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A Bike Park by Any Other Name


Bike Park by any other name

What does it take for a bike park to be called a bike park? Seems an obvious question but is it so straight forward? After-all the bike park world is relatively new, and the industry will take some time to sort out standards and consistency. As a rider, you have certain expectations by what you understand of various terminology, so I’m guessing it’s no different for the term ‘bike park’. But will you always get what you’re expecting..?

There’s no doubt that there’s some variation on the theme. There’s the classic resort-based bike park; Whistler, Leogang, Les Gets etc... established on the back of the existing gondola and chairlift systems, and developed as the summer equivalent to the winter snow activities. But does that mean that a bike park has to have a chairlift? Bad Wildbad Bike Park in Germany has a little cog-railway train as the main uplift, although there is a small T-bar drag lift on the back side of the hill which is a nod to it’s skiing roots. And Revolution Bike Park in Wales runs uplifts with 4x4‘s and trailers.

Woodhill Bike Park in New Zealand has no uplift facility at all. In other parts of the world (the UK at least) this would be known as a Trail Center. Coed Llandegla, or Mabie, one of the 7-Stanes locations in Scotland are perfect examples - a network of purpose built bike trail systems that didn’t develop around a ski resort as there wasn’t one there in the first place! Bike parks are popping up all over the place and there doesn’t have to be an existing gondola to get it all going.

Which takes us to the growing trend in urban and even indoor bike parks. Clearly you’re not going to get the ‘typical’ DH and freeride trails that you would associate and expect from a standard “gravity” bike park. Take the relatively new Valmont Bike Park in Colorado, which concentrates on flowing skills trails and jumps. No 800m drop from the top to the bottom of the hill there, but a brilliant bike park none the less.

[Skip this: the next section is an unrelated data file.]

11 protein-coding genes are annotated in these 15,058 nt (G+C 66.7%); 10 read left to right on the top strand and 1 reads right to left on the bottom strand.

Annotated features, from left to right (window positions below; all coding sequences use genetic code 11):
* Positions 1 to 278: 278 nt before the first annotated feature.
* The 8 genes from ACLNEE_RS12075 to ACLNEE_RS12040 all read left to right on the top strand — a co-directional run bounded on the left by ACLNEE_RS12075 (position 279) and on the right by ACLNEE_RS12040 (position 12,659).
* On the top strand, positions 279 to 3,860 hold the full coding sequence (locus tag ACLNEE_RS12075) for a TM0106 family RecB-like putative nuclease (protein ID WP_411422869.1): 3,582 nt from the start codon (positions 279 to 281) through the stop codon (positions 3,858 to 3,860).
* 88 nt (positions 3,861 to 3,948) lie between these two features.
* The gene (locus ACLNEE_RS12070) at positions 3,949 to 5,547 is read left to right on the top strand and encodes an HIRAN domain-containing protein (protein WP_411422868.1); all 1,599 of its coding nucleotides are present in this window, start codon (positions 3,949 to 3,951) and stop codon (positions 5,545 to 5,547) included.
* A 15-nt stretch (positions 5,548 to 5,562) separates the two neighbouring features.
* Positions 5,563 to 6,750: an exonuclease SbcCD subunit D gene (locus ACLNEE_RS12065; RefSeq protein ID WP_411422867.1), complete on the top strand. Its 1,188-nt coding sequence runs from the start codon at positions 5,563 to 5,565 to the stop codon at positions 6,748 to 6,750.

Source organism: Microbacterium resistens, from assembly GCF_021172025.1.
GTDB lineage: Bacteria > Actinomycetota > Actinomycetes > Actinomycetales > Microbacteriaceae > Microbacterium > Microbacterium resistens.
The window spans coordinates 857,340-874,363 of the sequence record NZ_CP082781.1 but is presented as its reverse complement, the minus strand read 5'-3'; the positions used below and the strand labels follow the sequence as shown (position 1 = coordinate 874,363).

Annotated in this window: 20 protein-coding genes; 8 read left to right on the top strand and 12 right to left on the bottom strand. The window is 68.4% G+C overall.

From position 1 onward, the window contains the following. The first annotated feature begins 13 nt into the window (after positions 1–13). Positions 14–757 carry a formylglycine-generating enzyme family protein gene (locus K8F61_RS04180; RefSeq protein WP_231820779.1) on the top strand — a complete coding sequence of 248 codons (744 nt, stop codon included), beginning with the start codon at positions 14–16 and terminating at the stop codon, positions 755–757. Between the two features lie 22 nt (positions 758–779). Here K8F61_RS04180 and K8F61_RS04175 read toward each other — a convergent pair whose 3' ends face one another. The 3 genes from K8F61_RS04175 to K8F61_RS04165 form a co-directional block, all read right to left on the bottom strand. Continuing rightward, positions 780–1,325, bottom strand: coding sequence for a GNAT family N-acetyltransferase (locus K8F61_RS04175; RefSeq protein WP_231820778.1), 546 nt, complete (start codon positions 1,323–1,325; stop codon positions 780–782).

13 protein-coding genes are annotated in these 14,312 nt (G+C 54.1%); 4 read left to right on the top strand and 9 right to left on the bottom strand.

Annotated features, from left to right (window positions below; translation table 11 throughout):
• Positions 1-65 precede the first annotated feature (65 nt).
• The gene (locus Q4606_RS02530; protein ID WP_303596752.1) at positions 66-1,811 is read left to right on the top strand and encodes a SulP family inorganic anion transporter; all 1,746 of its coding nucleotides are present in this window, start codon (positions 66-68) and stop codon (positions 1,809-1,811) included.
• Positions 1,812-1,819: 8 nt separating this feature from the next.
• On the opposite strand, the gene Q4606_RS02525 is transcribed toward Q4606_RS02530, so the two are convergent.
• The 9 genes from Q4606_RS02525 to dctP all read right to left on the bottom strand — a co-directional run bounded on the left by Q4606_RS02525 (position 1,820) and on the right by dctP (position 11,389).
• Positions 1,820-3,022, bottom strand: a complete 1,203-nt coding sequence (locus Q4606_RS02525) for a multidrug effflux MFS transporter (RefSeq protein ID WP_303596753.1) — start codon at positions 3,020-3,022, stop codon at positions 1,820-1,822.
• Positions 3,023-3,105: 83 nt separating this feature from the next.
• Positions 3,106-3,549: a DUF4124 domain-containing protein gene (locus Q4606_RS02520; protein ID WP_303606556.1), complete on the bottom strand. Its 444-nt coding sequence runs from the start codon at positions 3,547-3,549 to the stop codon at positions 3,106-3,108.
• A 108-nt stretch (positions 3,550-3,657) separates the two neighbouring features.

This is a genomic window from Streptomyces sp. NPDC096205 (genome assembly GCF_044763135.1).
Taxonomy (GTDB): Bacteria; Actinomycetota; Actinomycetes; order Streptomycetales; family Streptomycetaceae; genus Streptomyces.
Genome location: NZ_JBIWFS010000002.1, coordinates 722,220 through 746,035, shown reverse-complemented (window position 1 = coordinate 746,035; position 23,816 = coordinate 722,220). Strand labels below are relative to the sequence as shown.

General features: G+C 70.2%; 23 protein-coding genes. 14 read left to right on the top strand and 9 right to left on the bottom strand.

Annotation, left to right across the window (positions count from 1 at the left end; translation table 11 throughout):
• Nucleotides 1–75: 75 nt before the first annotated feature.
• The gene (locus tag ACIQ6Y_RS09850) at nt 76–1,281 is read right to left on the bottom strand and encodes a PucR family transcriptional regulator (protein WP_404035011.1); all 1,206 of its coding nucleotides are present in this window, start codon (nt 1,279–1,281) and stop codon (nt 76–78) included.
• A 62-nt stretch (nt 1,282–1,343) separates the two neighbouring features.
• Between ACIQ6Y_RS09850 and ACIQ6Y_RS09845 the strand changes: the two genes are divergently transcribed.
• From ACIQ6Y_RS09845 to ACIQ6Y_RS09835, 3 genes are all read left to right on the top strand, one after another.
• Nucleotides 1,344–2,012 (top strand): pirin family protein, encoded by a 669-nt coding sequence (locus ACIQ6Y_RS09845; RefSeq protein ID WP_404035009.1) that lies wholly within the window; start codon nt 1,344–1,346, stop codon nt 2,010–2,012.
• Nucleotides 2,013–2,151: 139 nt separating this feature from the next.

And then there’s Rays Indoor Bike Park, which seems like a contradiction in terms! Two locations in Cleveland and Milwaukee provide serious purpose built bike trails all protected from the wind and the rain. You’d never suggest that it wasn’t a bike park, but you also agree that it doesn’t offer the same service as Whistler. These are not gravity bike parks but they are bike parks none the less. You’d have to be pretty daft to show up at Ray’s expecting to lap a classic DH trail. But could you forgive the uninformed for thinking that you have the same kind of ‘bike park’ in Ohio as you have in British Columbia, just based on a name? It doesn’t mean you can’t call yourself a bike park if you don’t have a chairlift. But would a different name be more suited for some?

So you can’t define a bike park based on whether you get a helping hand up the hill, as there are just to many different aspects to the riding people want, and that’s not just gravity fed trails. So can you define a bike park by any other parameter? How about cost - do you have to pay a fee to ride the trails? Some would argue that the access fee is what’s really important, as this goes towards the fundamentals like trail maintenance, signposts, bike patrols, emergency medical services etc, etc. But Tignes Bike Park in France is free - a classic “gravity” bike park with a chairlift system, trail crews, and typical DH and freeride trails. So cost doesn’t work either.

Maybe in the end a bike park can be any number of different things. But there is probably one constant - implicit in the term, but not necessarily expressed each time - that we would suggest a venue must have to warrant the bike park name. And that is dedicated and maintained trails for mountain bike use ONLY. And that’s it. It’s surely the trails that count the most. After that, there’s room for anything and everything else.

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